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  19.  74
    Microaggressions in Clinical Medicine.Lauren Freeman & Heather Stewart - 2018 - Kennedy Institute of Ethics Journal 28 (4):411-449.
    Damon Tweedy is a psychiatrist, lawyer, and writer. He's also Black. While in his first year as a medical student at Duke University, one of his professors approached him in the classroom and asked why the light bulb in the room hadn't been changed, as requested. Tweedy realized that his professor assumed he was a maintenance worker, not a student. Tweedy never took up this incident with the professor, nor did the professor ever apologize. Tweedy recounts that his best "revenge" (...)
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  20.  38
    Reimagining the new pedagogical possibilities for universities post-Covid-19: An EPAT Collective Project.Lauren Misiaszek, Tina Besley, Marek Tesar, Rob Tierney, Lynda Stone, Michael Apple, Suzanne S. Choo, Petar Jandrić, Gert Biesta, Greg Misiaszek, James Conroy, Aslam Fataar, Bill Cope, Mary Kalantzis, Pankaj Jalote, Liz Jackson, Nick Burbules, Marianna Papastephanou, Rima Apple, Peter McLaren, Wang Chengbing, Ronald Barnett, Danilo Taglietti, Justin Malbon, John Quay, Susan Robertson, Marie Brennan, Lew Zipin, Yoonjung Hwang, Moon Hong, Radhika Gorur, Paul Gibbs, Gary McCulloch, Fazal Rizvi & Michael A. Peters - 2022 - Educational Philosophy and Theory 54 (6):717-760.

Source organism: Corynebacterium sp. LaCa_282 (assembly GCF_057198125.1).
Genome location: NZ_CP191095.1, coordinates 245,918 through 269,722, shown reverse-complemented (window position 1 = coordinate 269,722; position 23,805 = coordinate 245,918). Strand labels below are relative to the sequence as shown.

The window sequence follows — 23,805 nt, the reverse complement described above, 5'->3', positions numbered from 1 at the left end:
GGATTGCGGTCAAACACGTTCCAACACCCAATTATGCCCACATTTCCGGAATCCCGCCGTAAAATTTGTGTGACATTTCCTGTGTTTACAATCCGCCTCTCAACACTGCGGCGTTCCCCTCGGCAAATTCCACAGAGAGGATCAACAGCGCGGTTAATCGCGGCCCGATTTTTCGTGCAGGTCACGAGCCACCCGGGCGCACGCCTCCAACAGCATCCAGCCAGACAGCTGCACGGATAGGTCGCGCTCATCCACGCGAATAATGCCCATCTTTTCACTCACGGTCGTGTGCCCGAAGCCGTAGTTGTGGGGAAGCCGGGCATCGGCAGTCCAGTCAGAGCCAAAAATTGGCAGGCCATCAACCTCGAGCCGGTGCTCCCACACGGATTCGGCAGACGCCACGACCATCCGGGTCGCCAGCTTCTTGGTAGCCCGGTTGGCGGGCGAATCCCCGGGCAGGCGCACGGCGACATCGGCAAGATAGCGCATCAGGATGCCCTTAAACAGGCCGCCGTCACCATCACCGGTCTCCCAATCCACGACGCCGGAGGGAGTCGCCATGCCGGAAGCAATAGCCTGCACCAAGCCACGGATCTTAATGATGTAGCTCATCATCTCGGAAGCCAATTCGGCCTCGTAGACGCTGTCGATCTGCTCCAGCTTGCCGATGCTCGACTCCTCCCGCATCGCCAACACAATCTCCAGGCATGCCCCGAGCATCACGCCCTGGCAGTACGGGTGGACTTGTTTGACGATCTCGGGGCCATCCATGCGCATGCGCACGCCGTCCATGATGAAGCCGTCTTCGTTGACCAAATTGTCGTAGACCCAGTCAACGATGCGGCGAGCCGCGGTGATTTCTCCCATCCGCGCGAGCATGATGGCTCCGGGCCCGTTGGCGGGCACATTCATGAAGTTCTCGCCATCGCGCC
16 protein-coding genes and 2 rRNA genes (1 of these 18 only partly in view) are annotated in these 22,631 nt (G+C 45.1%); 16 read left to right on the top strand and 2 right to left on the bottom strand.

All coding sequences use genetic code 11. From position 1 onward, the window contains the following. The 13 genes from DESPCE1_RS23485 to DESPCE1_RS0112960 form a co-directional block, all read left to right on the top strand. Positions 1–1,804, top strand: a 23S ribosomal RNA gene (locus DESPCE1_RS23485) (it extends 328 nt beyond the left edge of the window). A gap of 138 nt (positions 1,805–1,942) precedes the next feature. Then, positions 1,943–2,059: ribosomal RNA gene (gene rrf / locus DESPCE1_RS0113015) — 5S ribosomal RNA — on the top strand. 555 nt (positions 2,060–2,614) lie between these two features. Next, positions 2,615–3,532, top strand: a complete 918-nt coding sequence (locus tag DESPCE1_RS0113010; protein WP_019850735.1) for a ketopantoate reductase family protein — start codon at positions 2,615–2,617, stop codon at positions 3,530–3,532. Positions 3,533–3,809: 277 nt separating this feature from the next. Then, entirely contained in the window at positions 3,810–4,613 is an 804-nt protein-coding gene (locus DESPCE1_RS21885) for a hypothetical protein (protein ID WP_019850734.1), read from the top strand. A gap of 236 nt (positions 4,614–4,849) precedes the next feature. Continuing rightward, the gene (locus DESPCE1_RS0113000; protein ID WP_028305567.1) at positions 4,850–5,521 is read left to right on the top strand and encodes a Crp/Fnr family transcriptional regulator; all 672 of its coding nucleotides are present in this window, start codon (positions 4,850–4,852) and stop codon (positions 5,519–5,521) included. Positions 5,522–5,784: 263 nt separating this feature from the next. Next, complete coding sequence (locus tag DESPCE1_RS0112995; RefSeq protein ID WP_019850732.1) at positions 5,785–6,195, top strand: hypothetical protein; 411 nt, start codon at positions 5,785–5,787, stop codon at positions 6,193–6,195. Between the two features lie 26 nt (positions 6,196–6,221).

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  21.  28
    A Tale of Two Crises: Addressing Covid-19 Vaccine Hesitancy as Promoting Racial Justice.Lauren Bunch - 2021 - HEC Forum 33 (1-2):143-154.
    The year 2020 has yielded twin crises in the United States: a global pandemic and a public reckoning with racism brought about by a series of publicized instances of police violence toward Black men and women. Current data indicate that nationally, Black Americans are three times more likely than White Americans to contract Covid-19, a pattern that underscores the more general phenomenon of health disparity among Black and White Americans. Once exposed, Black Americans are twice as likely to die of (...)
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  22.  70
    Stakeholder Theory, Fact/Value Dichotomy, and the Normative Core: How Wall Street Stops the Ethics Conversation. [REVIEW]Lauren S. Purnell & R. Edward Freeman - 2012 - Journal of Business Ethics 109 (1):109-116.